Can people really get paid in Bitcoin instead of fiat currency? For those who want to dive head-first into crypto, what does it take to get a Bitcoin paycheck or salary?
NYC mayor-elect one-ups Miami mayor
NYC mayor-elect Eric Adams one-upped Miami Mayor Francis Suarez in a Twitter exchange in early November.
Investor and entrepreneur Anthony Popliano started the exchange by writing, "It is time. Who is going to be the first American politician to accept their salary in Bitcoin?"
Suarez quickly responded, "I’m going to take my next paycheck 100% in Bitcoin…problem solved!"
Adams chimed in a few days later and responded, "In New York we always go big, so I’m going to take my first THREE paychecks in Bitcoin when I become mayor. NYC is going to be the center of the cryptocurrency industry and other fast-growing, innovative industries! Just wait!"
The friendly heat between the two mayors pits the cities as potential hubs for crypto growth and integration.
Turns out you can actually receive a Bitcoin paycheck
Some employees or freelancers are getting paid in Bitcoin as part of their salary or earnings. For people working across international borders, Bitcoin payments can reduce transfer costs. Others want to protect their identities or take part in the DeFi (decentralized finance) revolution. Given Bitcoin's substantial intermittent gains, some employees just want to absorb those capital gains.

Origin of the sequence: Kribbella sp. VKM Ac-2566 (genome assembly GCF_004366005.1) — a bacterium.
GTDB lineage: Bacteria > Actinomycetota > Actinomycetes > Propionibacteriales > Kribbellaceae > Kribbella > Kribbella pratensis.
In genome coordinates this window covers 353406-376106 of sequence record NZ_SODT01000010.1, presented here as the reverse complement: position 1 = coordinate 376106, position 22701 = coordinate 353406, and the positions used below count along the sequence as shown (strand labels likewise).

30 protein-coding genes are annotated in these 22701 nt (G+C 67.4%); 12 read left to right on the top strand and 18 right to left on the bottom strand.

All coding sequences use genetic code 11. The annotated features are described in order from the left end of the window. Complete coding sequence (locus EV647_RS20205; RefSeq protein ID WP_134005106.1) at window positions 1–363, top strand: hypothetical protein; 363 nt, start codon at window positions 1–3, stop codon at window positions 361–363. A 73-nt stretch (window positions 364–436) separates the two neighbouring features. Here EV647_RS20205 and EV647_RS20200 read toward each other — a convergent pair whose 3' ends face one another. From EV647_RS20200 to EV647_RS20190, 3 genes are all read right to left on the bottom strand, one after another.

As for the mayor and hopeful mayor, their motives are more about posing them as crypto-friendly for their constituents.
Should you get your paycheck in Bitcoin?
Of course, the risks of receiving a Bitcoin paycheck include value volatility. You would have to be quite liquid and financially stable to be able to accept Bitcoin instead of cash without the risk of losing your livelihood. Also, when you cash out your Bitcoin, you're subject to capital gains taxes and income taxes. Unless you hold the crypto for a year or more, those short-term capital gains taxes can be high.
One employer wanted their Bitcoin back after it rose 700 percent
In May, an employee wrote into The Moneyist and said, "My employer paid me in crypto. It rose 700% in value. Now he wants employees to return the crypto and accept dollars." The column's adviser suggested that the employee keep the Bitcoin and uphold the contract. For the employer, Bitcoin was a way for him to get out of paying his employees what they were worth, but it backfired.
How to get paid in Bitcoin
One of the modern wonders of the world includes platforms that allow salary paychecks in Bitcoin. Crypto payroll services include Bitwage and Laborx. There's also the option for employers to pay employees or contractors directly with Bitcoin, sans the use of a third party. Platforms like Anypay and Coinpayments generate crypto invoices.